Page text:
*Renewable Natural Gas is produced in a different manner than conventional natural gas. It is derived from biogas, which is produced from decomposing organic waste from landfills, agricultural waste and wastewater from treatment facilities. The biogas is captured and cleaned to create carbon neutral Renewable Natural Gas (also called biomethane).​​

 

 Putting waste to work

 

 

Seabreeze Dairy Farm in Delta, and Fraser Valley Biogas in Abbotsford, are two of our suppliers using local waste to create Renewable Natural Gas. Check out our supplier stories.

​How many pounds of waste will you divert from landfills?

Use our calculator to find out what your impact will be each year, if you sign up for Renewable Natural Gas. 

Calculate your contribution 





1Renewable Natural Gas is produced in a different manner than conventional natural gas. It is derived from biogas, which is produced from decomposing organic waste from landfills, agricultural waste and wastewater from treatment facilities. The biogas is captured and cleaned to create carbon neutral Renewable Natural Gas (also called biomethane).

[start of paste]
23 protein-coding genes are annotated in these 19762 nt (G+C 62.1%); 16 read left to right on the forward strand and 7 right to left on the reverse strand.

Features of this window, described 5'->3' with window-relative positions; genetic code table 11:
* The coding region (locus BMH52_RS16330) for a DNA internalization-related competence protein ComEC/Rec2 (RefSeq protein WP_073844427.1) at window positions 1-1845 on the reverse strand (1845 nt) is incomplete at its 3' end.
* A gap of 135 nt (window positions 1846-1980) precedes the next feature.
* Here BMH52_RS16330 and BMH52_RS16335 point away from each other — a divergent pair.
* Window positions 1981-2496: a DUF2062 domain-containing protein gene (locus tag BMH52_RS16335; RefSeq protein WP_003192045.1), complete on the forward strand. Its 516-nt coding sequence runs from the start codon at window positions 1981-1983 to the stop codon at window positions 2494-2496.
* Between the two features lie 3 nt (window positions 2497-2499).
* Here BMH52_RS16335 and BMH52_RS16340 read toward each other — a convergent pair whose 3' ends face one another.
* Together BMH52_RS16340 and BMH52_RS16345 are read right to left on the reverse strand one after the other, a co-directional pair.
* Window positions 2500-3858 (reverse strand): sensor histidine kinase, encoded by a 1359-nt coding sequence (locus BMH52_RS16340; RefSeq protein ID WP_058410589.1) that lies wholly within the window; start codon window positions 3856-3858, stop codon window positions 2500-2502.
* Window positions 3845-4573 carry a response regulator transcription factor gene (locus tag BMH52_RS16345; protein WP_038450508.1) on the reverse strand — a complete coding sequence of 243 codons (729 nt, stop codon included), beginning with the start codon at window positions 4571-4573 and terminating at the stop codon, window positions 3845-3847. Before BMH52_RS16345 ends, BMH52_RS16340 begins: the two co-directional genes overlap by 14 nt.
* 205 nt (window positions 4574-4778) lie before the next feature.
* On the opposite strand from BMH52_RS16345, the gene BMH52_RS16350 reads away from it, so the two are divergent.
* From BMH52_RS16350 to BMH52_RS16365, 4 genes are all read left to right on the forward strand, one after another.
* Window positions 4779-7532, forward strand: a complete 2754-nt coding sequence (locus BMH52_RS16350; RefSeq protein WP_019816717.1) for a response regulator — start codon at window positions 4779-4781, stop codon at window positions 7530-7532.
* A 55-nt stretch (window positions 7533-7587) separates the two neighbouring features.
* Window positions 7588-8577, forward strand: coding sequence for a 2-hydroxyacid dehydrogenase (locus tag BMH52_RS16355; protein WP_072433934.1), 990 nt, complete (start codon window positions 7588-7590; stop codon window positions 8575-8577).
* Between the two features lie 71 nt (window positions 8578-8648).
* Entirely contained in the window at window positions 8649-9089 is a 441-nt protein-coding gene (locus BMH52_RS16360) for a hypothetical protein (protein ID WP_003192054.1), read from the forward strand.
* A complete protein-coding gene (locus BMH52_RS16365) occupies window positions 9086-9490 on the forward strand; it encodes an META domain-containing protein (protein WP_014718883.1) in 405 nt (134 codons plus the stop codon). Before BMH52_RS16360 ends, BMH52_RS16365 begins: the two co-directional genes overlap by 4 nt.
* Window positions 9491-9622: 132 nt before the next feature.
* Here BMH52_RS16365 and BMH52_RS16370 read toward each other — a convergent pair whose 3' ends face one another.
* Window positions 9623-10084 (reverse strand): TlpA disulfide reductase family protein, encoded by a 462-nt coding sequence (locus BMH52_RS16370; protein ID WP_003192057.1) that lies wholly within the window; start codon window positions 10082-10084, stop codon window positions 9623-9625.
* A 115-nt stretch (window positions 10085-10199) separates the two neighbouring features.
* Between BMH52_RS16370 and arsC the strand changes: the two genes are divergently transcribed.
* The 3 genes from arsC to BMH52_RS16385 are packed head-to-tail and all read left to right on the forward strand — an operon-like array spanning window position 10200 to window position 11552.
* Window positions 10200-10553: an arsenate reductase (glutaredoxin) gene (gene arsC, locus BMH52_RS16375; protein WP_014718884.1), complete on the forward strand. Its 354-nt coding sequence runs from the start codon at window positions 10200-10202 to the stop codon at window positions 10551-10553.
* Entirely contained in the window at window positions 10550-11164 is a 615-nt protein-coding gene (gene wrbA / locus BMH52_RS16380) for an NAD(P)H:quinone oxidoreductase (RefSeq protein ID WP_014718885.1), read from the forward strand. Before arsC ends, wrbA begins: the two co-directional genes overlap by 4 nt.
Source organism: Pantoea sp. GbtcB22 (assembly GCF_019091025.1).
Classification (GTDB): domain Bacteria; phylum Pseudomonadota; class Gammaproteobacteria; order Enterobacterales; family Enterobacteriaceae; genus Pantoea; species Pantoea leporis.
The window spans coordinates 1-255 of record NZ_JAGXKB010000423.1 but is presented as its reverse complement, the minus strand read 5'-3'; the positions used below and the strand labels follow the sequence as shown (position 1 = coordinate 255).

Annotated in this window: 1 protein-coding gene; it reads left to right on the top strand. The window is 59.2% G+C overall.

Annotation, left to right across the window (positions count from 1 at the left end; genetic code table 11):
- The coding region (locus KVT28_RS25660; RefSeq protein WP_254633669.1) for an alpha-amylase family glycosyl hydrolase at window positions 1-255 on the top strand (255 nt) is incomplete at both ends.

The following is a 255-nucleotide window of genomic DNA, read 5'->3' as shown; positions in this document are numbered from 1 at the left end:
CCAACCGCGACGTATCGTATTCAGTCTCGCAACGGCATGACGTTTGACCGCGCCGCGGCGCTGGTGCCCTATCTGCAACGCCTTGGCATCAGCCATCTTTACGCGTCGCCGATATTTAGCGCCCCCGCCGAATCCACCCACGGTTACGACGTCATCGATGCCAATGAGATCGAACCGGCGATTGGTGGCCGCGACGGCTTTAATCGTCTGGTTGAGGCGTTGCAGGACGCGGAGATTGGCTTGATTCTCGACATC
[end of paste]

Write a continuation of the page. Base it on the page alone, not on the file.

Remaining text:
2Based on an average residential customer using 90 gigajoules (GJ) of natural gas per year, signing up for a 5 per cent blend of Renewable Natural Gas, for a total of approximately 168.61 pounds of waste diverted from landfills.

3As of December 31, 2016, our customers have created a cumulative demand of approximately 540,000 gigajoules of Renewable Natural Gas which is equivalent to approximately 26,892 avoided tonnes of CO2 or 8,534 tonnes of waste recycled instead of landfilled. (540,000 * 0.0498 tonnes C02e = 26,892) https://www.epa.gov/energy/greenhouse-gas-equivalencies-calculator